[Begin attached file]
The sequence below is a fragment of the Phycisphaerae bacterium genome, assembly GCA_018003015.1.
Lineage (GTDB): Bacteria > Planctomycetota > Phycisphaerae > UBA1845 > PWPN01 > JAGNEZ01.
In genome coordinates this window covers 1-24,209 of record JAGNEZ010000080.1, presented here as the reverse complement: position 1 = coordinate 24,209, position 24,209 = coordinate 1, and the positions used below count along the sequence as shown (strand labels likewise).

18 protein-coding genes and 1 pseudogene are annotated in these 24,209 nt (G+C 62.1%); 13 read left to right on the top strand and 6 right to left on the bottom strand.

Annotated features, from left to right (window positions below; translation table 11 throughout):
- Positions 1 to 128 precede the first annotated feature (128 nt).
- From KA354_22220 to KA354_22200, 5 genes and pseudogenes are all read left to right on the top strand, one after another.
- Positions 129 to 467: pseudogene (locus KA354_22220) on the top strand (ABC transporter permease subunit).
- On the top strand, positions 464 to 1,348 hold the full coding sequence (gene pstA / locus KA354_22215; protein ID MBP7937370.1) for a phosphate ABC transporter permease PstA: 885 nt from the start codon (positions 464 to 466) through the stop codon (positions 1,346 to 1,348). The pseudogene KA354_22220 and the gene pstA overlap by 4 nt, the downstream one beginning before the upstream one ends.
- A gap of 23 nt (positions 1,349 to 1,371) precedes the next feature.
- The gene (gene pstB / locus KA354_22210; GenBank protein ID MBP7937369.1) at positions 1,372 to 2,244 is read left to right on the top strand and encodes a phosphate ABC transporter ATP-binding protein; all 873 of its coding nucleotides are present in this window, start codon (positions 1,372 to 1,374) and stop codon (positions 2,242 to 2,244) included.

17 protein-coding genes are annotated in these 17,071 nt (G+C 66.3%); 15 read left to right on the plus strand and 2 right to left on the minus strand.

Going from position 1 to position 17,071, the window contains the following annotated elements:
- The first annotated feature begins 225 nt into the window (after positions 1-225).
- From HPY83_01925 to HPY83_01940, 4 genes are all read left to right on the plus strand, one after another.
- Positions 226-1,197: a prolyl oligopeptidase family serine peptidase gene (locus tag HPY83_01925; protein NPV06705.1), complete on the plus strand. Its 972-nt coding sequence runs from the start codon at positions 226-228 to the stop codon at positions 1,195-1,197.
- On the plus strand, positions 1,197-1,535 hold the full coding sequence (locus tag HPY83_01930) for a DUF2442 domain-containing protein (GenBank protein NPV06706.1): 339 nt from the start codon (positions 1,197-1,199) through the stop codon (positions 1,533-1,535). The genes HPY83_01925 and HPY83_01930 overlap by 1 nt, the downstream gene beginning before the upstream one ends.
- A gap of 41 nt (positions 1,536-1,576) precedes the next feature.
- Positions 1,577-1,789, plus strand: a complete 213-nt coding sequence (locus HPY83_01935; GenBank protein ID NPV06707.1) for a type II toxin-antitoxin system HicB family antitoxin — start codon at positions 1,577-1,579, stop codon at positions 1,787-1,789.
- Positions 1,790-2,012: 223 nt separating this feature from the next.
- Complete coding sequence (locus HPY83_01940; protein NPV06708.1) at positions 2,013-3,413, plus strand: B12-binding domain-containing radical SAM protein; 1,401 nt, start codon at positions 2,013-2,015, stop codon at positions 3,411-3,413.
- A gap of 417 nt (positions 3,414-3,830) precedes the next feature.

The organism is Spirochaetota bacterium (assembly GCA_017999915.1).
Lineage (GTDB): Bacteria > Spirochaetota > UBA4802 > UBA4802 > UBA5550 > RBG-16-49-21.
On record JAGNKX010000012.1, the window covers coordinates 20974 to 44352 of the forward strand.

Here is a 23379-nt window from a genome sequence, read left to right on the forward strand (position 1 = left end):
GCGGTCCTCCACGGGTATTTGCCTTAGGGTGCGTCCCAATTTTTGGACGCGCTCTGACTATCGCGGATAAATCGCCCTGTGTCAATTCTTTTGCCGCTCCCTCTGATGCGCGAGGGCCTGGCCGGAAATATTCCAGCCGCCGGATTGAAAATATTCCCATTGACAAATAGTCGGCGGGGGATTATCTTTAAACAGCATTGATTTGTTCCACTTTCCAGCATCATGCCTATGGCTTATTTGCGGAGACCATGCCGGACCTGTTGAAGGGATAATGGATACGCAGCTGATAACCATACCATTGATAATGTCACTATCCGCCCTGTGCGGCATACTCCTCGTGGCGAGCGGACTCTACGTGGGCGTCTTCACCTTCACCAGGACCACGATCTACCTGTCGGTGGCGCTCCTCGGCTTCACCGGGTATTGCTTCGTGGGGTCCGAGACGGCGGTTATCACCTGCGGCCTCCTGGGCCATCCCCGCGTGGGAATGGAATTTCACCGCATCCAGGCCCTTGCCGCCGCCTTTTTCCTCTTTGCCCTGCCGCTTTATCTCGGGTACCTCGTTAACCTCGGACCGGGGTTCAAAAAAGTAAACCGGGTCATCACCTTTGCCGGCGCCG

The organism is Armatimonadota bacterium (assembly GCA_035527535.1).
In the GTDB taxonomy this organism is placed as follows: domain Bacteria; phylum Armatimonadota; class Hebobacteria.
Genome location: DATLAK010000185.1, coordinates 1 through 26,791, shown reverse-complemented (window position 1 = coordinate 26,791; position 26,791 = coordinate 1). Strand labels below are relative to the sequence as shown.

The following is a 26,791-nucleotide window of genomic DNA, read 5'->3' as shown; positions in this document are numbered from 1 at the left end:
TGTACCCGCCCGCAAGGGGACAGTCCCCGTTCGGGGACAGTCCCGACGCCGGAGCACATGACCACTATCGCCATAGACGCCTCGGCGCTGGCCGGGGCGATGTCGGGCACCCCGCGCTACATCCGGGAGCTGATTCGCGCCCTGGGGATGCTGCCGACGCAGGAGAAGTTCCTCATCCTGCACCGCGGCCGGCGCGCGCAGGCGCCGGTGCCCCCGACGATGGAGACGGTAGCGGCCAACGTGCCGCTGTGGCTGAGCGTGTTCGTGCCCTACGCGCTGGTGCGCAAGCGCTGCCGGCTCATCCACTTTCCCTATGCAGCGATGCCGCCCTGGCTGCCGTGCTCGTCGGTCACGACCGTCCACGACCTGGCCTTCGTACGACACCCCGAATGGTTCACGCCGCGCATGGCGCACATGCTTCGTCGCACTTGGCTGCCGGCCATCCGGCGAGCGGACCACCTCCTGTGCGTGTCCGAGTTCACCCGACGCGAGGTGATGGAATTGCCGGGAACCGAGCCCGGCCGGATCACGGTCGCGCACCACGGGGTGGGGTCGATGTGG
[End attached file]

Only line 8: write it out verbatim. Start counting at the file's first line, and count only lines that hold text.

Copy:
- Positions 129 to 467: pseudogene (locus KA354_22220) on the top strand (ABC transporter permease subunit).